Worshipping Online: New World, New Risks
Episcopal churches have leaned into the tectonic shift in worshipping brought on by the persistence of COVID-19. Online services allow congregations to reach people near and far, swelling congregations in both size and geographic diversity. Today, as we tiptoe out of the pandemic, cyber worshipping continues. However, this new frontier is not without hidden risks.
“Yes, we have the traditional behind-the-big-red-doors format,” Barbara Martin, Canon for Administration, Episcopal Diocese of Maine, says. “But we also have streaming, podcasts, social media. I think it’s all a new and exciting way to worship and spread the gospel. And we know from data analyses that we are reaching more people in different places: in Florida, California, England—around the world.”
Yet financial risks loom—if churches fail to take precautions.
Reciting a poem or singing a song or hymn from a purchased hymnal is commonplace in churches. This is acceptable for in-person religious services protected by the Religious Services Exemption of copyright law; but the exemption does not cover streamed, podcast, or prerecorded services posted on the internet, because online services are broadcast beyond church walls.
While churches are free to use works in the public domain, they must be wary of violating copyright laws by including the protected works of others in online services without permission. Use of these works requires the written permission of the copyright owner, which church leaders must obtain by purchasing the appropriate license.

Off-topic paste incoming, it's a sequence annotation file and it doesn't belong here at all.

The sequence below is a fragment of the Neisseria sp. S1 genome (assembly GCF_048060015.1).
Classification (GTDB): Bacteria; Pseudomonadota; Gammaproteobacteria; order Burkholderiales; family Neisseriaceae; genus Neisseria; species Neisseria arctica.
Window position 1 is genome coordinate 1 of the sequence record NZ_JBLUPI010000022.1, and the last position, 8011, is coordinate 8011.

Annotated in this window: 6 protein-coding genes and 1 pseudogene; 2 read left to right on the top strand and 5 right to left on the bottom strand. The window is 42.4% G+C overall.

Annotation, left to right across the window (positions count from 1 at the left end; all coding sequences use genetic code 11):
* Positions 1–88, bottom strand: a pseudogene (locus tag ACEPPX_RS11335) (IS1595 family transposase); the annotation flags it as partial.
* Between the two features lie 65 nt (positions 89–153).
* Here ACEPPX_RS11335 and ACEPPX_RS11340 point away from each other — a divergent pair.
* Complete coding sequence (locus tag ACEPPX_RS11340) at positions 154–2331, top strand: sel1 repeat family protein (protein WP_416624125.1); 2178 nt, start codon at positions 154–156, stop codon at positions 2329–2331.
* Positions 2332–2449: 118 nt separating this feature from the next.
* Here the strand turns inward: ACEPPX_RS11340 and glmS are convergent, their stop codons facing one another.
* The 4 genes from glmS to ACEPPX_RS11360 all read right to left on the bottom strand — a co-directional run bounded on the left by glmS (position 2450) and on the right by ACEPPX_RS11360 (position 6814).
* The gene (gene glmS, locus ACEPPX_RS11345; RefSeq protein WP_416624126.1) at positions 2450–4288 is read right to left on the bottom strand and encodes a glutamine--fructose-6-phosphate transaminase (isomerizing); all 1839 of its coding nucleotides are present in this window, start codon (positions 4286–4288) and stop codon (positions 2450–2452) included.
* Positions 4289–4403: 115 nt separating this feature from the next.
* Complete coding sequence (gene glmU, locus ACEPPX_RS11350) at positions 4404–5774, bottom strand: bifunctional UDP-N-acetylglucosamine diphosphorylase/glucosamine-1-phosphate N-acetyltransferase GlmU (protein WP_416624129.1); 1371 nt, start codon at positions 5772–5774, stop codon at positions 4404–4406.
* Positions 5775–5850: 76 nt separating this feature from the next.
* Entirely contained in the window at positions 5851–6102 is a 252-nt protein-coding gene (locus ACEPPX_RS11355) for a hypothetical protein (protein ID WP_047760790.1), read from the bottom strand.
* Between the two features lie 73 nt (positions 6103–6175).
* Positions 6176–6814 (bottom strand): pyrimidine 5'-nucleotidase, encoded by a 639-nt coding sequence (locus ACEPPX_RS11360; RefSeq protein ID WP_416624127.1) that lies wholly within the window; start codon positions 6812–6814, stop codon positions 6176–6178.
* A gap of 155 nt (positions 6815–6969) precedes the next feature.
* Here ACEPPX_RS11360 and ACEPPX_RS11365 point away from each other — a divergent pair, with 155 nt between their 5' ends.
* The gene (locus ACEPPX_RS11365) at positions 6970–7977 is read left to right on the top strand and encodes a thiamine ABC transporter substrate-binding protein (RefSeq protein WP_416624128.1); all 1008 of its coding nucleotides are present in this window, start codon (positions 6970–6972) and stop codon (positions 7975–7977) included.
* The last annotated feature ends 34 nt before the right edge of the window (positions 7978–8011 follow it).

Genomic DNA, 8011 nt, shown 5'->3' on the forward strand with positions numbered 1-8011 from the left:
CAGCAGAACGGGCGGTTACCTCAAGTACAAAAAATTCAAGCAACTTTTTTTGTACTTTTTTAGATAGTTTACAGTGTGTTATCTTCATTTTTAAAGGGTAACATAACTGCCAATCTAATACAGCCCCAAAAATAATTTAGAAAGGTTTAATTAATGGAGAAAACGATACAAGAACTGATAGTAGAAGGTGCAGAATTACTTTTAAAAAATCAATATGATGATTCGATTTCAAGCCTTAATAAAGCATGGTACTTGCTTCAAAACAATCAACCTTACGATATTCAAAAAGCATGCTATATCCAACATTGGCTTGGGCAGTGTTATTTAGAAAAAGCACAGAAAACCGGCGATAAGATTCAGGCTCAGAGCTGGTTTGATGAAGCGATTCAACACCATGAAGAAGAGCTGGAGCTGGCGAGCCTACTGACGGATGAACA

Some might think, “Oh, no one will notice,” but artists and their lawyers are now on the prowl for infringements, particularly because dollars are involved. Many create internet alerts so they’ll be informed when their material is posted. They then check whether the user has obtained permission and paid a licensing fee.
Copyright law can be confusing. Fortunately, the Church Insurance Companies and Church Publishing Incorporated, two divisions of CPG, can help.
When Canon Martin recognized the inherent copyright problems posed by online worship and the increased risk of liability during the pandemic, she turned to CPG for help. She wanted easier access to information and knew that some of her colleagues around the Church would benefit too. At her suggestion, Church Insurance and Church Publishing collaborated on a new resource for congregations interested in online worship.
The copyright risk management fact sheet contains FAQs and links to resources for licenses to reprint, podcast, and record hymns and songs. It also connects users to a customizable worship-planning tool available through Church Publishing and a resource for obtaining performance licenses for a library of 29 million songs.
“This resource will give clients comfort, a sense of knowing what rules to follow, especially with digital worship being a rising trend for many of them,” Akina Warner, CPG’s Planning Specialist for Communications & Research, says. “Just having the right resources at your fingertips frees you from having to do the research yourself. Our fact sheet clarifies the risks for you.”
Canon Martin agrees, adding, “This document encourages respect for copyright law. It promotes different ways of thinking and tells you how to go about getting the information you need in order to be compliant.”
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